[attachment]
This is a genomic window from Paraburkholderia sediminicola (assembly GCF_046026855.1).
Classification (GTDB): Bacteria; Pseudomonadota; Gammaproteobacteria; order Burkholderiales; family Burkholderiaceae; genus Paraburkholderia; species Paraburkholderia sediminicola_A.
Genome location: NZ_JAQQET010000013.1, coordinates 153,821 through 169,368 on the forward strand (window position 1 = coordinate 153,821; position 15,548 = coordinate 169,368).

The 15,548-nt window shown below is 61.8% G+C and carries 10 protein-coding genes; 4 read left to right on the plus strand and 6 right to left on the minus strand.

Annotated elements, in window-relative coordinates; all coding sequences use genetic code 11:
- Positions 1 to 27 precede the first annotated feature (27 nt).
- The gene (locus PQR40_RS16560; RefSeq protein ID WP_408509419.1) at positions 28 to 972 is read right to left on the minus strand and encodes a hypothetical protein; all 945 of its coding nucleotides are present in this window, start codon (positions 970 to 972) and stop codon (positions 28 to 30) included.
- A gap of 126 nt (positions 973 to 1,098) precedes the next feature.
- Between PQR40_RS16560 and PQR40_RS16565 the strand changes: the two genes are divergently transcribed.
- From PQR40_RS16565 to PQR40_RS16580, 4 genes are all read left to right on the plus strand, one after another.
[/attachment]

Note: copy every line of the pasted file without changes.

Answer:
This is a genomic window from Paraburkholderia sediminicola (assembly GCF_046026855.1).
Classification (GTDB): Bacteria; Pseudomonadota; Gammaproteobacteria; order Burkholderiales; family Burkholderiaceae; genus Paraburkholderia; species Paraburkholderia sediminicola_A.
Genome location: NZ_JAQQET010000013.1, coordinates 153,821 through 169,368 on the forward strand (window position 1 = coordinate 153,821; position 15,548 = coordinate 169,368).

The 15,548-nt window shown below is 61.8% G+C and carries 10 protein-coding genes; 4 read left to right on the plus strand and 6 right to left on the minus strand.

Annotated elements, in window-relative coordinates; all coding sequences use genetic code 11:
- Positions 1 to 27 precede the first annotated feature (27 nt).
- The gene (locus PQR40_RS16560; RefSeq protein ID WP_408509419.1) at positions 28 to 972 is read right to left on the minus strand and encodes a hypothetical protein; all 945 of its coding nucleotides are present in this window, start codon (positions 970 to 972) and stop codon (positions 28 to 30) included.
- A gap of 126 nt (positions 973 to 1,098) precedes the next feature.
- Between PQR40_RS16560 and PQR40_RS16565 the strand changes: the two genes are divergently transcribed.
- From PQR40_RS16565 to PQR40_RS16580, 4 genes are all read left to right on the plus strand, one after another.